The area of Porkkala covers 42.5 square kilometers of land. It was shocking for the 7,000 residents to be given just nine days to leave, along with all their belongings and 8,000 animals, the potato and wheat crop and as much hay for the winter as possible. 20,000 people assisted the inhabitants with the evacuation.

At least 30,000 people from the Soviet Union moved into the area during the period of the lease, including 10,000 civilians. Soviet society in Porkkala was totally cut off from the rest of Finnish society.

Handed back to Finland in 1956

By 1955, the military importance of Porkkala had lessened due to new weapons and a new, strong center for the Soviet Navy in Kaliningrad. Furthermore, bilateral relations between Finland and the Soviet Union were now improved. Porkkala was therefore handed back to Finland in 1956. Most of the former inhabitants returned to their old homes, but also to the reconstruction of a completely dilapidated area.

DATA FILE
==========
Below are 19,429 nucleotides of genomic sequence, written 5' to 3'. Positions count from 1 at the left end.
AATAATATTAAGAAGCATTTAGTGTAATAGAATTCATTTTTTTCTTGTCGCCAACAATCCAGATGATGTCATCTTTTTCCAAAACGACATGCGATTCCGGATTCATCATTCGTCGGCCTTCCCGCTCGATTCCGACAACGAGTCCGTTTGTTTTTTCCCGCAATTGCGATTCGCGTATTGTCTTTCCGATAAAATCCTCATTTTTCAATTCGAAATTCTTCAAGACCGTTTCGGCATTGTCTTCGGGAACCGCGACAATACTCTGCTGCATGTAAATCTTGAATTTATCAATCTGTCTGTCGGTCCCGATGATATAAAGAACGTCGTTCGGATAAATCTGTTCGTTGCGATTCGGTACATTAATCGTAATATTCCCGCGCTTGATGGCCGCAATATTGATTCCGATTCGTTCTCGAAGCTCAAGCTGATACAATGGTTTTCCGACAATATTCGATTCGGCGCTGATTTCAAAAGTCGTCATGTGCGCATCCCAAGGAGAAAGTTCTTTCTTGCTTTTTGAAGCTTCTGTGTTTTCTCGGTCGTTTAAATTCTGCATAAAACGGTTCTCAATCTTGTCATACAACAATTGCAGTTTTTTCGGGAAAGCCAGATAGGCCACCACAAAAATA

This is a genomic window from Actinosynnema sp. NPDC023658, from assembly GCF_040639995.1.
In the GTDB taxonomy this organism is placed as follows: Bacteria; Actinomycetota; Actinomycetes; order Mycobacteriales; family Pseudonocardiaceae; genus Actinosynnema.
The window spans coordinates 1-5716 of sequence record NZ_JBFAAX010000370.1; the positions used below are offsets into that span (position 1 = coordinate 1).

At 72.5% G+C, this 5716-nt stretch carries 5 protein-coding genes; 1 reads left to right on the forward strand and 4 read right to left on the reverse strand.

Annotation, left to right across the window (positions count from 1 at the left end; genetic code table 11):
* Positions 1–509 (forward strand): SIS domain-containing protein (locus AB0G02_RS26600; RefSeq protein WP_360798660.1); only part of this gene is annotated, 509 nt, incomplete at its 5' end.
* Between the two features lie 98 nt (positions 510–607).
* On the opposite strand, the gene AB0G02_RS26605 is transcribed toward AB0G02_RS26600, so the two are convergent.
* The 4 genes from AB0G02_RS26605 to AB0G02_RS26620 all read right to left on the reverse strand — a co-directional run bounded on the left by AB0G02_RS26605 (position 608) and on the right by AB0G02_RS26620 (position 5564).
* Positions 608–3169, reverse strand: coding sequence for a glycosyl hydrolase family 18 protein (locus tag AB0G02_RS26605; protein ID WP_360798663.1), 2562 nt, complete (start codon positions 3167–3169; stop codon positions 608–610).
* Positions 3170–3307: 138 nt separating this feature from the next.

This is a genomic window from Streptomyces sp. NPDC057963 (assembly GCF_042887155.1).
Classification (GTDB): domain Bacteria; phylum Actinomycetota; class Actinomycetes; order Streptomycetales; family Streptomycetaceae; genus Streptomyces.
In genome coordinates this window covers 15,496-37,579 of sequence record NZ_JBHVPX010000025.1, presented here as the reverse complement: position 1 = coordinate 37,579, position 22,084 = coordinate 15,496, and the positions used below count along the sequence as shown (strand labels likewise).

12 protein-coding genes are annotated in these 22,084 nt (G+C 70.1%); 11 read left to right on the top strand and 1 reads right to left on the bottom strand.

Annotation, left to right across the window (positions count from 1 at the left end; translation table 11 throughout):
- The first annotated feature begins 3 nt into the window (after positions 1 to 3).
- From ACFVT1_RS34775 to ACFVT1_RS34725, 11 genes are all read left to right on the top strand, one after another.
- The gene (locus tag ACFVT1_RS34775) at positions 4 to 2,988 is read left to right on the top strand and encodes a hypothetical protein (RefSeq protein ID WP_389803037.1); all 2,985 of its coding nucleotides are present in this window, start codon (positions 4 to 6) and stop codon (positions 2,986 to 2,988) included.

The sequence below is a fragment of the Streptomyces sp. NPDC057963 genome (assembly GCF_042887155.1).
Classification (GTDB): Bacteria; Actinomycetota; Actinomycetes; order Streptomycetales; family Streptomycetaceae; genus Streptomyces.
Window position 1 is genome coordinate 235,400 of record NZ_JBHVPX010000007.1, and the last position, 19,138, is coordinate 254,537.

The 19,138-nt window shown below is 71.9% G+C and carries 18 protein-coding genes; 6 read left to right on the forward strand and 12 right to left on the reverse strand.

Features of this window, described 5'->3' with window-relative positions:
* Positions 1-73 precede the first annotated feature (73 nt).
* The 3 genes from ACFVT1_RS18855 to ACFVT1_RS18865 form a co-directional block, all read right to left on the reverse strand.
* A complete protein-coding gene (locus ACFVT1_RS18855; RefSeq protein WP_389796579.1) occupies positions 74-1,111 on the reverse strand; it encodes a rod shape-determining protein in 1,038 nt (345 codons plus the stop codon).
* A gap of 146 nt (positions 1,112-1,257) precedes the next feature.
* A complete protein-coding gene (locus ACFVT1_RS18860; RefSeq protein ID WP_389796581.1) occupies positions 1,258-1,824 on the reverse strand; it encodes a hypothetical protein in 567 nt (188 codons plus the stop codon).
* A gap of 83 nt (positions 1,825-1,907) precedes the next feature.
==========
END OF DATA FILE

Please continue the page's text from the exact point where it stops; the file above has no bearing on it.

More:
The map shows the Gulf of Finland and the strategic location of Porkkala on the narrowest point of the Gulf. Military installations were also located on the Estonian side of the Gulf, in Naissaar, opposite Porkkala. The Gulf formed the entrance to Leningrad and the Soviet naval base in Kronstadt. Note the strategic position of Karelia as a military buffer zone to Leningrad (St. Petersburg), the second largest city in the Soviet Union. (Degerby Igor Museum).